Despite their fuming, conservatives admitted the deal is likely to pass, because opponents have done little to lay the groundwork for an alternative plan, having been consumed by the race to replace Boehner.

House Minority Leader Nancy Pelosi (D-Calif.), who helped craft the proposal, said it represents “real progress” for America’s seniors and working class, and her troops were quick to echo that message.

“It’s a compromise and it moves us forward,” she said. “I’m positive about it.”

House Minority Whip Steny Hoyer (D-Md.), who opposed a similar budget deal negotiated between Ryan and Sen. Patty MurrayPatty MurraySecond Dem calls for probe into Russian election involvement Reid defends relationship with McConnell in farewell speech Top Dem signals likely opposition to Sessions nomination MORE (D-Wash.) in 2013, said the new agreement doesn’t extend long enough, but that he will support as an improvement over the status quo.

Democratic leaders are not formally whipping Wednesday’s vote, but they are keeping a vote count to ensure the package passes, according to a leadership aide.

The biggest potential hurdle in the lower chamber is the vote on the procedural rule setting the parameters of the floor debate. Democrats often vote against floor rules to put pressure on GOP leaders to keep their ranks unified.

Hoyer said that, while party leaders have yet to discuss their approach to the rule vote, he’s inclined to support it if that’s what it takes to bring the bill to the floor.

 Rep. Collin Peterson (D-Minn.), the ranking member on the Agriculture Committee, was among the very few Democrats to come out against the accord.  

“We made major cuts when we wrote the farm bill,” he said. “It is not appropriate to cut agriculture again. The farm bill should not be raided. I oppose any cuts.”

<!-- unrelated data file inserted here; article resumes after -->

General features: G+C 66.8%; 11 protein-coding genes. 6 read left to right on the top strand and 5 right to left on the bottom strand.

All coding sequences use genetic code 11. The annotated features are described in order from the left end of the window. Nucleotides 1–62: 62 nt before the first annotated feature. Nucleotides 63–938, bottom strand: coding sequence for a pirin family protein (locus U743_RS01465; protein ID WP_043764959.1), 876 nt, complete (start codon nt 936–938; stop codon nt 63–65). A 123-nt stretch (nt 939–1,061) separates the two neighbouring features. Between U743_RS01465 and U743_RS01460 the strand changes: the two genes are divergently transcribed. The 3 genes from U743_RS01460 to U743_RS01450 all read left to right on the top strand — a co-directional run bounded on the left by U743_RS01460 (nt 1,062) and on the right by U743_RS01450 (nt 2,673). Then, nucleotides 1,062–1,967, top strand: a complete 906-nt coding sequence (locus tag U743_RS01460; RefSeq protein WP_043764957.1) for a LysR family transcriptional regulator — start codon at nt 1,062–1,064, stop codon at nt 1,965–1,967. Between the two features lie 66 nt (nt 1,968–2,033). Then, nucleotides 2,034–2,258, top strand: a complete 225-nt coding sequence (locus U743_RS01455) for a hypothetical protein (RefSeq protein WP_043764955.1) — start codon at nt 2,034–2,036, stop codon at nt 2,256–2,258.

The deal has stirred the fury of farm-state senators who are upset leaders decided to cut a crop insurance program by an estimated $3 billion.

“I will continue to oppose any attempts to cut crop insurance funding or to change crop insurance program policies. I will continue to protect this critical risk-management tool and successful public-private partnership. I will vote against this deal,” said Senate Agriculture Committee Chairman Pat RobertsPat RobertsSenate GOP to Obama: Stop issuing new rules GOP debates going big on tax reform Memo to the LGBT community: Donald Trump is not your enemy MORE (R-Kan.).

 Democrats were initially concerned by rumors that the budget pact would have substantially cut Social Security disability payments, but felt reassured after delving into the details.

The agreement requires a professional medical evaluation upfront for people who apply for disability aid, something that some Democrats warned could delay benefits.

“Right now there have been long delays in the award of these disability payments. I want to find out whether anything we’re doing in the budget agreement impacts that one way or the other,” said Senate Democratic Whip Dick DurbinDick DurbinSenators move to protect 'Dreamers' Manchin urging colleagues to block funding bill as shutdown looms The Hill's 12:30 Report MORE (Ill.).

“I think it’s not too bad,” Sen. Bernie SandersBernie SandersDemocrats: Where the hell are You? Sanders on Trump pick: This is how a rigged economy works Trump picks Goldman Sachs chief for top economic adviser: report MORE (I-Vt.) said of the deal before ducking into the chamber for an afternoon vote. He has frequently called for protecting Social Security while campaigning for the Democratic presidential nomination.

After huddling Tuesday morning in the Capitol with Pelosi, even the most liberal lawmakers suggested they would back the proposal.

“My biggest concern was how it was going to treat Social Security disability,” said Rep. Keith Ellison (D-Minn.), head of the Congressional Progressive Caucus (CPC), “and the questions I got answered so far have allayed some of my concerns. 

“So I’m going to keep studying it,” he added, “but at this point I don’t have any fire alarms going off.”  

Rep. Raúl Grijalva (D-Ariz.), the other co-chairman of the CPC, is also backing the package. 

Senate Democratic leaders by and large claimed victory, noting that McConnell wanted to avoid a budget summit and instead pass spending bills at levels set by the GOP budget passed earlier this year.

Senate Democratic Leader Harry ReidHarry ReidReid: Comey should be investigated in wake of Russia report Spokesman: NY Times ignored Reid's comments in pre-election story on Russia Senate passes dozens of bills on way out of town MORE (Nev.) predicted almost every member of the Democratic caucus would support the deal.

“I feel confident that the vast majority of the Democrats will,” he said.

Last updated at 8:30 p.m.